Students go to Barcelona to see life different
March 11, 2012
Students looking for a change in scenery and a new way to learn about other cultures by completely immersing themselves into the culture can travel abroad to Barcelona this fall with SRJC’s Study Abroad program.
The trip to Barcelona, which goes from Sept. 8 to Dec. 7, will provide academic courses while enriching students’ lives through cultural experiences. The study abroad program is twice a year and essentially runs for 12 weeks. Students who participate will get the same amount of credits offered for regular SRJC courses, but it will be over a shorter period of time.
There is a requirement of 12 units for students to take while in Barcelona. Students will take three classes worth three units in addition to a three-unit class about the life and culture of Barcelona. The life and culture class is a chance for students to learn about their surroundings.
Adjunct faculty of psychology and human services, Suzanne Maggio-Hucek will take a group of 20-40 students and join three other community colleges: College of San Mateo, Diablo Valley College and Consumes River College bringing the total to 60-100 students. Maggio-Hucek will teach psychology courses, Monica Malamud from College of San Mateo will teach Spanish courses, Diane Richey-Ward from Cosumnes River College will teach art courses and Matthew Powell from Diablo Valley College will teach history courses. All courses are UC and CSU transferable. Maggio-Hucek said courses are structured to meet the requirement set forth by the college and the classes are the same ones offered at SRJC, but related to the Barcelona experience.
The locations are chosen by the American Institute for Foreign Study (AIFS), which specializes in setting up study abroad sites. AIFS finds housing and buildings for classes.
“We as a college have gone to Florence, Paris, London, Costa Rica, Madrid and now Barcelona. Sometimes if it’s very popular we go back, to London and Florence. It would be great if Barcelona became very popular because it’s a great city,” Maggio-Hucek said.
Barcelona was chosen because it is a very diverse metropolitan city with both modern and historical attractions. The city is also centrally located, so students will get the opportunity to travel all of Spain and other places in Europe such as Germany and France, Maggio-Hucek said.
Students will get the opportunity to experience what it is like to live their life while in another country. Maggio-Hucek said students will be cooking for themselves, living with roommates and when not in class students can enjoy museums, restaurants, soccer games and everything else Barcelona has to offer.
Students interested in the program can expect to pay a fee of $7,365-$7,915 depending on the housing options. This fee doesn’t include airfare, class registration fees, food or souvenirs. “I tell students to count on spending anywhere between $12-$15,000 for the whole semester. The approximate $7,365 includes living and travel around Barcelona, furnished apartment, medical insurance, use of facilities, services of AIFS for the whole time we are there and students will have discounts on the additional cultural programs,” Maggio-Hucek said. Students can enjoy discounts for activities such as soccer games. There is a $450 deposit due with the completed application with the deadline of April 13.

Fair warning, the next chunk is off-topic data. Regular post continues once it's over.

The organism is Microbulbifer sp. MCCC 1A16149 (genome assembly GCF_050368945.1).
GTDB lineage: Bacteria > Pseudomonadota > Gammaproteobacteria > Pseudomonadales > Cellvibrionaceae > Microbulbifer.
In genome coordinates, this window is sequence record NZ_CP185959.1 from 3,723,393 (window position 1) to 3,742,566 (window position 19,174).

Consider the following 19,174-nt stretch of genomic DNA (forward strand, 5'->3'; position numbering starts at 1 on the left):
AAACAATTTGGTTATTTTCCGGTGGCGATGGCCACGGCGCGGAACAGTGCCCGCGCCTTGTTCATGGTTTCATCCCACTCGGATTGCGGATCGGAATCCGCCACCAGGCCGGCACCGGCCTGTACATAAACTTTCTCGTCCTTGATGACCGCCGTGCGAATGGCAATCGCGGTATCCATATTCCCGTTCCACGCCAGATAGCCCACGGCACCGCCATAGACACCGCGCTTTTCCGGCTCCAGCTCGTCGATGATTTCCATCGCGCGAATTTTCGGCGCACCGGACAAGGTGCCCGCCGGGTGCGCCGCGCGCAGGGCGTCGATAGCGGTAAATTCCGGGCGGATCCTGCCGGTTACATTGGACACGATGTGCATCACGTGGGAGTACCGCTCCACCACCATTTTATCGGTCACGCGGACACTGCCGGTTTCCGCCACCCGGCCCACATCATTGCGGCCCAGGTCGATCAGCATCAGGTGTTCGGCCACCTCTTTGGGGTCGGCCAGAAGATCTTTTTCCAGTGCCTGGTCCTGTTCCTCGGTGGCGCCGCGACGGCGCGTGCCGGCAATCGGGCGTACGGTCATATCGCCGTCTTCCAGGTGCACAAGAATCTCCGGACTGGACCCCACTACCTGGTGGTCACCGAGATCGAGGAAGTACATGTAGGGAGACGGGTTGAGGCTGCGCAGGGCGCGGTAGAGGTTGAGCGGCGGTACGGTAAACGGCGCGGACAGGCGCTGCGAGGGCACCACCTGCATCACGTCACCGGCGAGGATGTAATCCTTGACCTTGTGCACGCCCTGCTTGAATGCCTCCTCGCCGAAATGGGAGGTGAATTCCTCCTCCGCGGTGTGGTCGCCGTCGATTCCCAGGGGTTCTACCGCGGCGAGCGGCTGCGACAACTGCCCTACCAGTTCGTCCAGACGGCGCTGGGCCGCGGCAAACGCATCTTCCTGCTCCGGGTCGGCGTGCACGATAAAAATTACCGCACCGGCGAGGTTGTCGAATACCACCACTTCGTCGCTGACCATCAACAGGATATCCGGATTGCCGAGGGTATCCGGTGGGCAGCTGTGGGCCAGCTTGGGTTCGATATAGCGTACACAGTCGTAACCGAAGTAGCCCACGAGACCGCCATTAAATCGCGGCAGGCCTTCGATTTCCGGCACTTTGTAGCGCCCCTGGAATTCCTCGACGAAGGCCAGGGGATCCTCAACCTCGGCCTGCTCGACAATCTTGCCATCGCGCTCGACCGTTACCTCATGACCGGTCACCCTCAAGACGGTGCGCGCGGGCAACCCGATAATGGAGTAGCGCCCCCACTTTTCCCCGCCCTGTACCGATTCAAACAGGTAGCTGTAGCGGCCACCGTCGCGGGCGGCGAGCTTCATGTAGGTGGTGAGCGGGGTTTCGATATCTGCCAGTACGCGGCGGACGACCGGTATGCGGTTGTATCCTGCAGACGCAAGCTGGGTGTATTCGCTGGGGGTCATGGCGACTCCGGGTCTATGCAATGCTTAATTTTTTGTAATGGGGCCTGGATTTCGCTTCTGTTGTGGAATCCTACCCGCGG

For students worried about the fee, there are scholarships available in the scholarship office such as the Ruth Parle Craig Study Aboard scholarship for $800 and the Ava and Sam Guerrera Study Abroad scholarship worth $2,200. Financial aid is also available for students in need. Students are advised to meet with Margret Mann in the financial aid office if they are interested in financial aid for the trip.
“The registration is happening now, and I am doing information meetings throughout March, and applications are being accepted now. Early registration ends April 13, students have to pay in full by July 30, pre-departure is Aug. 18 and we leave Sept. 8,” Maggio-Hucek said.
The remaining informational meetings are: at 1 p.m. March 9, 6 p.m. March 14, 1:30 p.m., 6 p.m. April 2 in room 4245 in the Doyle Library and 1:30 p.m. March 27 in the Mahoney Library on the Petaluma Campus.
The informational meetings are currently taking place, and they will give students a complete run-down of the trip. The meeting is run by representatives from AISF who walk students through the trip from the moment they step off the plane in Barcelona to the moment they board the plane to come home.
Maggio-Hucek said the students who go come back changed. “I had a student this summer who just came back from Florence, she raved about it. She said she felt like her life had changed. She was confronted with how different life is here when she got back. AIFS has students write a blog about their experiences there, and I read a blog, and [a student] was talking about having a good time but was homesick, and she woke up and said, ‘Why am I being homesick? I should embrace where I am,’ and she just did.”
Students who are looking for a change in their life and want to open their minds should go. “I think it’s important for all of us to learn about other parts of the world, cultures and people. The more we learn about each other, the more cooperative and peaceful we will be in our lives. Students will learn a lot about themselves. In the field of psychology we talk about learning, and I tell students learning changes you forever and this is an opportunity for students to be forever changed and that is why they should want to go,” Maggio-Hucek said.